It's really crunch time now, with just a bit more than three weeks left in the season. Whether you are fighting in your head-to-head (H2H) playoffs or pushing for a couple more wins to gain roto points, I wish you the best of luck.
Or at the very least, I hope your luck is better than mine (as you'll read shortly).
I will also leave you with one last update on the umpire numbers for the season for the hard-core spot starters out there.
Need to Know
Erik Bedard, SP, Orioles: So Bedard's oblique strain is more serious than was first suspected. An MRI on Tuesday reportedly revealed no further damage, and Bedard could work his way back this season. Or he could be shut down just as easily. Oblique strains take a varying amount of recovery time, and for pitchers it tends to be longer. The Orioles are nowhere near contention and have no reason to rush Bedard. There will be an announcement by week's end, but you should start making plans on how to finish the season strong without Bedard. Now that I'm in my H2H playoffs, I'm just trying not to cry without Bedard. You should consider streaming a roster spot to make up some strikeouts and wins (or see if you are one of the 25 percent of leagues that can still pick up Pedro Martinez). An oblique strain shouldn't hurt Bedard's future, unless he tries to pitch at less than 100 percent (a la Rich Harden).
Roger Clemens, SP, Yankees: I'm not only at wit's end in my H2H playoffs because I don't have Bedard, I also have Clemens in that league. The Rocket will more than likely miss his scheduled start this weekend in favor of Chien-Ming Wang or Mike Mussina. Clemens had a cortisone shot, will rest at home and rejoin the Yankees next week. What happens beyond then depends on how Clemens feels. New York has the luxury of having a lot of arms to march out for a start, and the Yankees will want Clemens ready for the postseason. Similar to Bedard, there is a chance Clemens is shut down for fantasy purposes (to return in October). Has he been that great for owners this season? Well, no, he hasn't. So if you are fighting tooth and nail to place in your league, feel free to drop him. There are still many options on your wire, especially if you spot start with a discerning eye.
Pedro Martinez, SP, Mets: The much-awaited debut of Pedro went relatively well. Considering he was in Great American Ball Park against a hot Reds team and on a low pitch count, five innings and two earned runs is nothing to sneeze at. Pedro may be allowed to throw closer to 90 pitches on Sunday after tossing only 76 in his first outing. Things may be looking up for Martinez, but take note that he topped out at 90 mph on the radar gun. If Pedro can't find his mid-90s fastball, he won't fool major league hitters with just his breaking stuff for long. If nothing else, his WHIP will be detrimental from an elevated walk total as he tries to make batters chase. I'm not pushing you to cut Pedro loose; I just want to make it clear that he won't be back as one of the league's elite pitchers until next season, and you shouldn't just march him out there expecting a strong outing every time.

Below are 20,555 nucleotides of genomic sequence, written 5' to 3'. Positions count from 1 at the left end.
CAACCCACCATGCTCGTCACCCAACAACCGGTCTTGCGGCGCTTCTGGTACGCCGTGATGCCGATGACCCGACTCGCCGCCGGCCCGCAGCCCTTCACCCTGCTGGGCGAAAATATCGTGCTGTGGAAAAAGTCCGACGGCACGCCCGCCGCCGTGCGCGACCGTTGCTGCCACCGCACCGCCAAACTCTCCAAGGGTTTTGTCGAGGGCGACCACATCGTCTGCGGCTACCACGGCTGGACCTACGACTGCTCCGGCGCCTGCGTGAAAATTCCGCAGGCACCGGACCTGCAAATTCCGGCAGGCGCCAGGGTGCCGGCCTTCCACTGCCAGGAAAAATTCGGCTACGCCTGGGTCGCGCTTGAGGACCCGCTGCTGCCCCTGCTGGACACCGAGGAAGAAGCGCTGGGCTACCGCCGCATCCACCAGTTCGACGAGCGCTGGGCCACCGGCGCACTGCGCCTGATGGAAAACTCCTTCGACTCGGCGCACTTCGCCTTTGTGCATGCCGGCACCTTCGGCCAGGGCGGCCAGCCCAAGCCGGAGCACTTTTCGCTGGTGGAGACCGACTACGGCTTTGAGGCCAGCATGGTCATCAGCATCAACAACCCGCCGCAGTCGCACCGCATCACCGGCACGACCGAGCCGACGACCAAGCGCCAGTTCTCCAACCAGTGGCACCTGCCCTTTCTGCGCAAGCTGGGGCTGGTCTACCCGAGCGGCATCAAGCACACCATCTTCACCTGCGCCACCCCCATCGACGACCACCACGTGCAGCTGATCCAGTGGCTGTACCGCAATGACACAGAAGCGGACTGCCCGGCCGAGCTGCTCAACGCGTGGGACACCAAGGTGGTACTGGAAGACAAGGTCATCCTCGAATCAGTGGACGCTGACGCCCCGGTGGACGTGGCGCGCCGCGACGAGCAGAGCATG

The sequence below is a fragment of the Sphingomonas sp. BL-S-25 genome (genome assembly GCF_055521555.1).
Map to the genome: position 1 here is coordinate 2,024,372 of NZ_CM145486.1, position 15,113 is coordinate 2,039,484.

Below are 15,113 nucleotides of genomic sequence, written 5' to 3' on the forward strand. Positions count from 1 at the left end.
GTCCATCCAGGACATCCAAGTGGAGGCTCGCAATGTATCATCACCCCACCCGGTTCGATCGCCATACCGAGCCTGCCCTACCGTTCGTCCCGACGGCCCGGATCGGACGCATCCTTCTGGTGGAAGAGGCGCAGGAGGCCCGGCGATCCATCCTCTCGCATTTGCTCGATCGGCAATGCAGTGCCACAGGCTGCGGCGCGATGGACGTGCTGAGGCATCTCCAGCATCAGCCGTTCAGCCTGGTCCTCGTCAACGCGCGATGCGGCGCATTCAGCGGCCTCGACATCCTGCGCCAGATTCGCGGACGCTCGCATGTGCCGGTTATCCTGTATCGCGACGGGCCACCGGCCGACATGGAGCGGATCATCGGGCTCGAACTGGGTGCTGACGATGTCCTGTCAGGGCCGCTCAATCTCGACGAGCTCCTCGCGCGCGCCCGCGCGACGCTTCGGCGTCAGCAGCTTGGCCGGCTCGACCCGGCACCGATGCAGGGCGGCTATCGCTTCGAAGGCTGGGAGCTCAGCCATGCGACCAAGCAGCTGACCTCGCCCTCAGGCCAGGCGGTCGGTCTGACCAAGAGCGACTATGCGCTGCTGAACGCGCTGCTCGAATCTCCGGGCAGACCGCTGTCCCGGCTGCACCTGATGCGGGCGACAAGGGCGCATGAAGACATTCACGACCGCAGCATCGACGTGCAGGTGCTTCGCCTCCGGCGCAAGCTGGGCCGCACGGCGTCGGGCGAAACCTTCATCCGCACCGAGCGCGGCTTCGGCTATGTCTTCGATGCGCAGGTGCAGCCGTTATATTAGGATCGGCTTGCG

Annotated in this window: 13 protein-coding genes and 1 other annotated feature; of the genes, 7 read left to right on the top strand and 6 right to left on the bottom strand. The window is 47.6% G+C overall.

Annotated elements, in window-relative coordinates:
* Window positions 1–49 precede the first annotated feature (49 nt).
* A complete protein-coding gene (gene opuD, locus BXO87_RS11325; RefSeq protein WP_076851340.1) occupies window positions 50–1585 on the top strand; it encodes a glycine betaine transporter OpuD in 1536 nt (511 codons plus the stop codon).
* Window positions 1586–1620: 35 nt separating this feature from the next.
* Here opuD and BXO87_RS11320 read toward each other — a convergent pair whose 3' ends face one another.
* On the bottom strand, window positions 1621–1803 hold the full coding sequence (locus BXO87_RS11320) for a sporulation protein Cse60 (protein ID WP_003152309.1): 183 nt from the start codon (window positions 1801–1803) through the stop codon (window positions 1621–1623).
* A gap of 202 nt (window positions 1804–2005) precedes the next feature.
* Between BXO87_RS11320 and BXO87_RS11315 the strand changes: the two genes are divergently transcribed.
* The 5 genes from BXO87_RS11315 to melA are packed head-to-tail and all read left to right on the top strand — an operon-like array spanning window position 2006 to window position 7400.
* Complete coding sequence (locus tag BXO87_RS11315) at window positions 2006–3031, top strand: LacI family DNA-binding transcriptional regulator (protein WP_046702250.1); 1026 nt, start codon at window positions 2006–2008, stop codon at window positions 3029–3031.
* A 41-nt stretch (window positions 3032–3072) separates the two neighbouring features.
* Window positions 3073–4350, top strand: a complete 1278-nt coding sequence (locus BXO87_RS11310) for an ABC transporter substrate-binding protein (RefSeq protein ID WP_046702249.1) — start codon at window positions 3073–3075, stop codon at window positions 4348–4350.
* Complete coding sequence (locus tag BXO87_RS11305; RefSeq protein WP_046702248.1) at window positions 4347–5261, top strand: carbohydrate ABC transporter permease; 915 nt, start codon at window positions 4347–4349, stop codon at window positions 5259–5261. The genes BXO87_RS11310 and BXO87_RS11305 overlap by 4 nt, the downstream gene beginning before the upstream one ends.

Bartolo Colon, SP, Angels: Available in 93 percent of ESPN leagues, Colon could be a boon to fantasy owners during the final few weeks. As long as Colon and the Angels are being honest with themselves about his health, he should pitch well. Logically, the Angels have no reason to rush Colon back given their solid rotation without him and their eight-game lead over Seattle in the AL West. He'll be activated this weekend and should be a welcome addition for Bedard and Clemens owners.
Clay Buchholz, SP, Red Sox: In case you didn't hear the news, Buchholz may be one of the first pitchers ever to toss a no-hitter and then get moved to the bullpen. Boston's top pitching prospect is going to be on a specific innings count as the season winds down. He could be effective in relief, but if you added him after Saturday's no-hitter looking forward to his next start, you'll be waiting until 2008.
Kenny Rogers, SP, Tigers: In the search for some help from the waiver wire, check out the Gambler. He returned to the Tigers on Wednesday and struck out six while allowing one run in five innings. He should last longer in his next outing, as he was pulled after 83 pitches in his first game off the DL.
Behind the Mask
Updated umpire statistics will appear here every month. These statistics can be used in deciding whether to spot start a pitcher who has a decent K/BB ratio. To use them, you have to wait until after the first game of a series because the umpiring schedule is not publicly available. Check the box score for which umpire was at which base. The umpires will rotate around the diamond clockwise during a series, so the plate ump will go to third for the next game, and the first-base ump will call the balls and strikes.
These charts identify the umpires who call the most or fewest strikeouts per game. Remember it's for both teams' pitchers.
Sean Allen is a fantasy baseball and hockey analyst for ESPN.com and TalentedMrRoto.com. He can be reached at alla_rino@TalentedMrRoto.com.